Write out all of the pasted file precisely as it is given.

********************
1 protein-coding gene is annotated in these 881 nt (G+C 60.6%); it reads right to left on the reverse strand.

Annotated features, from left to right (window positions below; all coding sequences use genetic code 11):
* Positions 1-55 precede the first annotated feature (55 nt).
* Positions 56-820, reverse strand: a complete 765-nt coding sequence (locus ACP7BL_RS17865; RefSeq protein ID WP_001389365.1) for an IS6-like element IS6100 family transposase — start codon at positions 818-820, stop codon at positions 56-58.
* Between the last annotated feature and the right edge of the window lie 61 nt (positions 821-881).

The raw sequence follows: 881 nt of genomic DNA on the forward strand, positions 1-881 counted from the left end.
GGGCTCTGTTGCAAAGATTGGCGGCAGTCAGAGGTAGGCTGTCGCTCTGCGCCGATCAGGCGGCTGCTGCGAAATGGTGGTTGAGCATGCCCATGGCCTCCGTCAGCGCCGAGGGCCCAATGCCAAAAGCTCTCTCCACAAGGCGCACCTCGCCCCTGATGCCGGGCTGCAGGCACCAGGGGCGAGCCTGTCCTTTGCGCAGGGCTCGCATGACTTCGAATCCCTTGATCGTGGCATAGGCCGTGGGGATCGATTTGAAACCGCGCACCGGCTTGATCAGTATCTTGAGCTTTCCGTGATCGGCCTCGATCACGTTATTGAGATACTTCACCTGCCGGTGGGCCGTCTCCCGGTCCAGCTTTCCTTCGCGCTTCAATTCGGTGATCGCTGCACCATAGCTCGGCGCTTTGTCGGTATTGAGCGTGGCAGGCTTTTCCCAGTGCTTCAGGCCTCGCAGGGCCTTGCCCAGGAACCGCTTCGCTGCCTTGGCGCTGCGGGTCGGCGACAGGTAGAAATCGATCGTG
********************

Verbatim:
1 protein-coding gene is annotated in these 881 nt (G+C 60.6%); it reads right to left on the reverse strand.

Annotated features, from left to right (window positions below; all coding sequences use genetic code 11):
* Positions 1-55 precede the first annotated feature (55 nt).
* Positions 56-820, reverse strand: a complete 765-nt coding sequence (locus ACP7BL_RS17865; RefSeq protein ID WP_001389365.1) for an IS6-like element IS6100 family transposase — start codon at positions 818-820, stop codon at positions 56-58.
* Between the last annotated feature and the right edge of the window lie 61 nt (positions 821-881).

The raw sequence follows: 881 nt of genomic DNA on the forward strand, positions 1-881 counted from the left end.
GGGCTCTGTTGCAAAGATTGGCGGCAGTCAGAGGTAGGCTGTCGCTCTGCGCCGATCAGGCGGCTGCTGCGAAATGGTGGTTGAGCATGCCCATGGCCTCCGTCAGCGCCGAGGGCCCAATGCCAAAAGCTCTCTCCACAAGGCGCACCTCGCCCCTGATGCCGGGCTGCAGGCACCAGGGGCGAGCCTGTCCTTTGCGCAGGGCTCGCATGACTTCGAATCCCTTGATCGTGGCATAGGCCGTGGGGATCGATTTGAAACCGCGCACCGGCTTGATCAGTATCTTGAGCTTTCCGTGATCGGCCTCGATCACGTTATTGAGATACTTCACCTGCCGGTGGGCCGTCTCCCGGTCCAGCTTTCCTTCGCGCTTCAATTCGGTGATCGCTGCACCATAGCTCGGCGCTTTGTCGGTATTGAGCGTGGCAGGCTTTTCCCAGTGCTTCAGGCCTCGCAGGGCCTTGCCCAGGAACCGCTTCGCTGCCTTGGCGCTGCGGGTCGGCGACAGGTAGAAATCGATCGTG